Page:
The general adds that one such improvement involves the functional intelligence work that is performed on the ground. It has little to do with hardware, but it is an improvement in ground activities that benefits space situational awareness. It is his intent to focus attention equally on ground and space assets, he imparts. This and other efforts will improve space situational awareness.

“It’s going to be some new ground-based sensors; it’s going to be some space-based sensors that we have in the budget; and it’s going to be the other pieces of foundational activities to go along with that that give us space situational awareness,” he emphasizes.

However, many spaceborne situational awareness programs—as with a number of military satellite programs—have been plagued by delays and cost overruns. To achieve its missions, SPACECOM is counting on several new orbital platforms and systems that have not had smooth going on the program front.

SPACECOM’s only space-based space surveillance system, the midcourse experiment satellite (MSX), is an aging advanced concept technology demonstration launched in the late 1990s. It is to be replaced by the space-based space surveillance (SBSS) block 10 satellite early next year. A Government Accountability Office (GAO) report last year noted that a 2006 program restructure increased funding and schedule margin while relaxing requirements. The cost of the block 10 SBSS increased by $130 million more than initial estimates, according to the GAO report.

The block 10 satellite is slated to be followed by a constellation of satellites known as block 20. This constellation would provide surveillance beyond low earth orbit of even smaller objects and in shorter time lines than achieved by the block 10 orbiter. An Air Force advisory group recently suggested that a potential alternative to SBSS block 20 would be to launch multiple small satellites to augment the block 10 orbiter.

Another vital system that has suffered program problems is the space-based infrared satellite effort, known as SBIRS (SIGNAL Magazine, March 2004). Gen. Kehler states that SBIRS represents a critically important capability for the United States, and a SBIRS sensor has been flying for a year. He characterizes the results of the sensor’s operational testing as “spectacular,” adding that he is pleased with these results.

However, SBIRS has had program problems for many years. The GAO report noted that the SBIRS High program deferred some capabilities and put off a decision on procuring the third and fourth satellites in the series, which would not meet SBIRS High requirements for coverage.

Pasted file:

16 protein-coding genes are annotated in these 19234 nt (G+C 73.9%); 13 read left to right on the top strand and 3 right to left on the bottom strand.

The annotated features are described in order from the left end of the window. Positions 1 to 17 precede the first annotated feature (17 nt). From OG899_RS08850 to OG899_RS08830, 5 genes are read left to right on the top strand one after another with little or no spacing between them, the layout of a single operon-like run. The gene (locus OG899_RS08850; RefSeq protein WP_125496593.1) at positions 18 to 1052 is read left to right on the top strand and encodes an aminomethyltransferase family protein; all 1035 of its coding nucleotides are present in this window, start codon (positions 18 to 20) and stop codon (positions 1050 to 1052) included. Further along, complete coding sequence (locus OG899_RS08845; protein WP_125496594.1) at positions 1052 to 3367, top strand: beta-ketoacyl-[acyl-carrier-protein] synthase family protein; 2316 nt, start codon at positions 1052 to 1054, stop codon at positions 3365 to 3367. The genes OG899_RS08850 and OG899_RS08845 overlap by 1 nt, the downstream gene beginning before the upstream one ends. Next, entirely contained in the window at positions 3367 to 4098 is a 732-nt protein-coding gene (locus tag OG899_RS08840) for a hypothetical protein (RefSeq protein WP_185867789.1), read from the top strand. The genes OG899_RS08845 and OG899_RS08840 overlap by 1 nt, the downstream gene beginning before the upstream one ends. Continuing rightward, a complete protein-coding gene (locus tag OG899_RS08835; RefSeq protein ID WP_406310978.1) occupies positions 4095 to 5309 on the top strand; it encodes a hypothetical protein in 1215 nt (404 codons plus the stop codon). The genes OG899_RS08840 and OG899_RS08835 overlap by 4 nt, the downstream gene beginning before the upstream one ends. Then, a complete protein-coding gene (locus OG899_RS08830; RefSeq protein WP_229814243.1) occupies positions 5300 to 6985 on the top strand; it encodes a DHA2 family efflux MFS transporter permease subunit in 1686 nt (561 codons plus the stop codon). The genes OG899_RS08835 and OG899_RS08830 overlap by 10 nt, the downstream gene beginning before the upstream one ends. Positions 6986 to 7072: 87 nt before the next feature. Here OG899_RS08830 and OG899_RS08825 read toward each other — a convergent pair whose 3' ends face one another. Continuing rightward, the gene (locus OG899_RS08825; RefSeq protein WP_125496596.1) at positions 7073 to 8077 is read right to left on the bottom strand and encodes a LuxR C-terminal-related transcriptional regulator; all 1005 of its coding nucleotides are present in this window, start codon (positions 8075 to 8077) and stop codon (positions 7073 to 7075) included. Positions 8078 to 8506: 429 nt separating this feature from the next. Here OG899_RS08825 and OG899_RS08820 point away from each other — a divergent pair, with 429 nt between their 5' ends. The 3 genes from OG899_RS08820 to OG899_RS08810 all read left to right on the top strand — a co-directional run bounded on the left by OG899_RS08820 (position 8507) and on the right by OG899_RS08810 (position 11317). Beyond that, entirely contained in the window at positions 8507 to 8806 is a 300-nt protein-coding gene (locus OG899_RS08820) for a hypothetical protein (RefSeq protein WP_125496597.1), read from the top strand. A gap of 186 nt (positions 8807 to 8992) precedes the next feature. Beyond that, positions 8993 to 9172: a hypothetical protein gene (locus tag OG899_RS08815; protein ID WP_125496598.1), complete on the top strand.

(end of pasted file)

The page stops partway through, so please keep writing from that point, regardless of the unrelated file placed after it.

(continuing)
The GAO report continues that SBIRS still faces considerable risks. It has diverged from cost and schedule models established in a rebaselining. Unit costs have increased more than 315 percent to bring the total program costs to more than $10 billion since inception, and the launch schedule has slipped six years to where the earliest launch would be late this year.

Most recently, the program has been plagued by software problems associated with computer architecture issues. Gen. Kehler notes that engineers are working on the problem, and he hopes that a clear understanding of the trouble will lead to a determination of how much it will cost to fix it.

“We’re going to work our way through the SBIRS issue deliberately—I think it would be imprudent of us to not be deliberate about this—so that we can get to where we can make some decisions,” he says.

A key element of space situational awareness is the Rapid Attack Identification and Reporting System, or RAIDRS, which is designed to allow SPACECOM and STRATCOM to integrate with ISSA and space C2 to detect and report space attacks. The RAIDRS block 20 program builds on the original RAIDRS effort that aimed at identifying sources of interference with U.S. communications satellites. Block 20 would provide multilevel distributed data fusion, advanced visualization and the ability to detect, identify and report antisatellite and high-energy laser attacks against U.S. satellites. It also includes a commander’s decision support tool that provides defensive counterspace attack assessment.

One of the biggest challenges facing space C2 is to integrate it with Air Force C2 and joint C2 systems, SPACECOM officials note. At the heart of SPACECOM’s C2 upgrade is a new suite of enhanced tools that will synchronize space and air effects. One effort would enable the joint functional component commander for space to respond to space support requests from regional combatant commanders.

SPACECOM is working with multiple program offices and systems, including ISSA, RAIDRS and Falconer Air and SpaceOperationsCenter (SIGNAL Magazine, March 2007) to develop this space C2 system in a network-centric architecture. The aim is to allow STRATCOM to conduct C2 of space forces as well as to make space C2 interoperable with theater warfighters.

The command continues to pursue programs related to the Operationally Responsive Space concept (SIGNAL Magazine, July 2006). SPACECOM is looking at future space systems that could augment current surveillance, reconnaissance and communication platforms rapidly in response to combatant commander needs; that rapidly could replace space assets suddenly destroyed or disabled; and that rapidly could deploy systems supporting space situational awareness.

Gen. Kehler emphasizes that this concept is more about the capabilities it would produce—operationally responsive communications and operationally responsive intelligence, surveillance and reconnaissance, for example. Small satellites would provide vital capabilities to theater commanders and their warfighters.

Among the programs already supporting this effort is TacSat, which is helping build understanding of the dimensions of what the concept could be, the general offers. The TacSat-2 satellite launched barely a year ago features an array of experimental systems, including an advanced commercial imager, varied sensors and a signals intelligence payload.

The general predicts that in the not-too-distant future, the United States will have a strategic capability with small satellites. Meanwhile, all of the TacSats should be able to provide some residual operational capability to go with their utility assessments.

Web Resources
U.S. Air Force Space Command: www.afspc.af.mil
Commercial and Foreign Entities Pilot Program: www.space-track.org
GAO Report on Space Acquisitions: www.gao.gov/cgi-bin/getrpt?GAO-07-730T